Carsten Ullerup's Spitfire - Rover 3.5L V8 Engine Conversionas published in British V8 Newsletter, Volume XV Issue 1, April 2007
Owner: Carsten Ullerup
City: Vodskov, Denmark
Model: 1967 Triumph Spitfire MKIII
Engine: 1987 Rover SD1 Vanden Plas 3500cc V8
Conversion performed by: Owner
|Intake:||Edelbrock 500cfm carburetor and Edelbrock "Performer" intake-manifold.
Custom air filter mounting.
|Cam:||Standard, but with new lifters and valvetrain.
|Exhaust:||Homemade stainless steel block-hugger 4-into-1 headers.
|Cooling:||Custom radiator made by Nordjysk Kølerfabrik.
Custom fabricated thermostat-housing/water-neck.
Large electric fan, pushing.
|Transmission:||Borg Warner Type 65 (3-speed automatic with 1.00:1 top gear).
Custom-made gear selector.
|Driveshaft:||Rover (cut to fit, plus the flange was re-bored to match).
|Rear Axle:||Original Triumph.
|Instruments:||VDO "Cockpit Royale" gauges.
|Completed:||April 15, 2007. (Driven 50km as of April 16, 2007.)
|Comments:||The car and engine run very well on the street, I have driven nearly
50km for test purposes now, and it's VERY quick with the original 4.11
final gear ratio. The engine has a lot of power-reserve, so I plan to
convert the final drive to BMW or Mercedes with approximately 3.10:1
final gear ratio. I've calculated the speed to be 1000 rpm to 27 km/h.
Going to 3.10:1 will change that to 38 km/h, which will be much more
convenient for cruising. With this higher ratio, I think my gearbox will
work better too. Driving in "D", it shifts to third gear at just 25 km/h.
Nonetheless, (due to the tremendous torque and awesome power-to-weight
ratio) it's very fun to drive!
1987 Rover SD1 Vanden Plas donor car (stock, its 3.5L V8 engine is rated 156 bhp)
One of the first steps was to pull the engine from the donor car.
Another early step was to pull the Triumph engine and transmission.
Very careful disassembly of the Rover engine.
The first trial installation was just for investigational purposes.
Carsten designed, fabricated, and installed his own motor mounts.
Now the Spitfire body was removed so Carsten could begin over-hauling the chassis.
Now the suspension and frame were refreshed.
The next step was to work-out drivetrain issues.
Turning attention back to the engine... and the subtle art of head porting.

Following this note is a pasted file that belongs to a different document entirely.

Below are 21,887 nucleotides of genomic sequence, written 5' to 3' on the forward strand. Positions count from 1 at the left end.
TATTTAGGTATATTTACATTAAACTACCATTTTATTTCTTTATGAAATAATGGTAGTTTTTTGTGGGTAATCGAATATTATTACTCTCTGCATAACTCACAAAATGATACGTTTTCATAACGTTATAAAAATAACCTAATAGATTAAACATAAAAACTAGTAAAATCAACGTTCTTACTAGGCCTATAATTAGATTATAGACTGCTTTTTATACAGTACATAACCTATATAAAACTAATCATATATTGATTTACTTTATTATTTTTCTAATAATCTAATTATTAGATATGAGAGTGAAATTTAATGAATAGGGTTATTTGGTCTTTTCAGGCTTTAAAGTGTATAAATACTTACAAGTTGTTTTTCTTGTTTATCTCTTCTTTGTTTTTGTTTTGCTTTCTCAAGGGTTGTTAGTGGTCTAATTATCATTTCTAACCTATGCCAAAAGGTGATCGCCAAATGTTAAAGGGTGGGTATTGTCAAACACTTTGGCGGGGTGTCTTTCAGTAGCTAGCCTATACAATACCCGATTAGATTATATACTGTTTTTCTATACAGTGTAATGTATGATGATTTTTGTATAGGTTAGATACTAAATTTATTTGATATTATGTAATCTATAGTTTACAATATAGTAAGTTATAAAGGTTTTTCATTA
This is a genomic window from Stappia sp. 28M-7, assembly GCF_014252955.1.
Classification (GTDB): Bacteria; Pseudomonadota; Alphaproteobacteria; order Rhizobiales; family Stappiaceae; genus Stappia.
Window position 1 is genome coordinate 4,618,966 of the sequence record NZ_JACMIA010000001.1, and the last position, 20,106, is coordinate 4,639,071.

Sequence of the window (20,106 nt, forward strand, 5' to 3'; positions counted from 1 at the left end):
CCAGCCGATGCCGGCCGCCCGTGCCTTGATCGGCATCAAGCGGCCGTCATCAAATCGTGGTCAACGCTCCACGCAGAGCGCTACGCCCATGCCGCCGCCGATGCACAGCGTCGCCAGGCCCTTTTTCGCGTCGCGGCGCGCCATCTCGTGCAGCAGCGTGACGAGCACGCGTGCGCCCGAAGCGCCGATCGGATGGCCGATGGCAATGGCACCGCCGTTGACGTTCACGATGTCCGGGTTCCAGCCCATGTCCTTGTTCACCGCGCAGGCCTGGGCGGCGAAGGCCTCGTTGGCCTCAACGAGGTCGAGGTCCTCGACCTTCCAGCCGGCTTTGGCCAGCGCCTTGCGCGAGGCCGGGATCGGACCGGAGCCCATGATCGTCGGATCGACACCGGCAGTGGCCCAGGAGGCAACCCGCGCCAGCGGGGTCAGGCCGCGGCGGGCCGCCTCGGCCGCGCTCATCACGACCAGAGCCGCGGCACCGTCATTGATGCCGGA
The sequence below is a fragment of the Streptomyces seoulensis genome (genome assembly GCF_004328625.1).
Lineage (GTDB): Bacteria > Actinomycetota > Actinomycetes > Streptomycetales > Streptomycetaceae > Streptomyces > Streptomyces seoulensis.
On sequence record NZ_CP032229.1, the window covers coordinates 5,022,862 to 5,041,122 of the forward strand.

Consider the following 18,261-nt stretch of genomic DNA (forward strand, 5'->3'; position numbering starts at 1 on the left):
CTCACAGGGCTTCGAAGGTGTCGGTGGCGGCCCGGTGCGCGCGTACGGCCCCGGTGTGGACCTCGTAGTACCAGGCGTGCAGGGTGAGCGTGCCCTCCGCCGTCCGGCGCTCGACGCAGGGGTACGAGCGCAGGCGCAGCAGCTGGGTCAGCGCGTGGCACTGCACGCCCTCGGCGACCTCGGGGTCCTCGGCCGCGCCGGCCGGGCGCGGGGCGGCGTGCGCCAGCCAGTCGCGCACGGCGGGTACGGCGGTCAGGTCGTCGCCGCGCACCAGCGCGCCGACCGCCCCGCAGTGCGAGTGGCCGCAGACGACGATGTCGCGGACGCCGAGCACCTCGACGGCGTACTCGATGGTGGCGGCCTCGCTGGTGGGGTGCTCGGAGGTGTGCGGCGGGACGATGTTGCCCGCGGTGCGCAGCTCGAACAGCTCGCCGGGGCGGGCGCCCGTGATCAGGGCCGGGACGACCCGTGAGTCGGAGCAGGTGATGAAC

Here you can get a glimpse of the cleaned-up heads before reassembly.
Before you know it, the valves are ready to go back in.
After honing the cylinders, the short-block begins going together.
Continued reassembly includes fitting timing gear, chain, oil pick-up...
Here we have a couple nice views of the head gaskets as the engine continues coming together.
Now the heads go on, and the hydraulic lifters and pushrods go in.
Carsten bought and installed new rocker-arm assemblies.
The Borg-Warner T56 automatic transmission will make this an easy-to-drive car.
Next step: fabricating up a set of custom 4-into-1 headers!
These header flanges leave plenty of room for spark plug access.
Finally, the engine is on its mounts and modeling beautiful brand-new headers.
Custom radiator by Nordjysk Kølerfabrik, and remotely mounted pressure-cap bung.
Home-fabricated thermostat-housing/water-neck, and home-made spark plug wire routing guides.
With the Spitfire body back on, attention turns to the induction tract.
Carsten fabricated a "cobra head" for the carb to place the air filter low and back.
Check out Carston's distinctive turned-and-knurled aluminum shifter/selector!
VDO "Cockpit Royale" instruments were fitted into a custom designed, milled, solid-walnut console.
The main console in solid walnut is VERY handsome! (Prototype lower console is shown too.)
Completed custom instrument panel, with walnut upper and lower consoles.
New seats from "Tuningleader" of Belgium - fitted on custom made frames!
It took lots of sanding & priming to get the finish right on the streamlined, custom-made fiberglass bonnet bulge.
Carsten completed this very extensive project in just seven months, start-to-finish!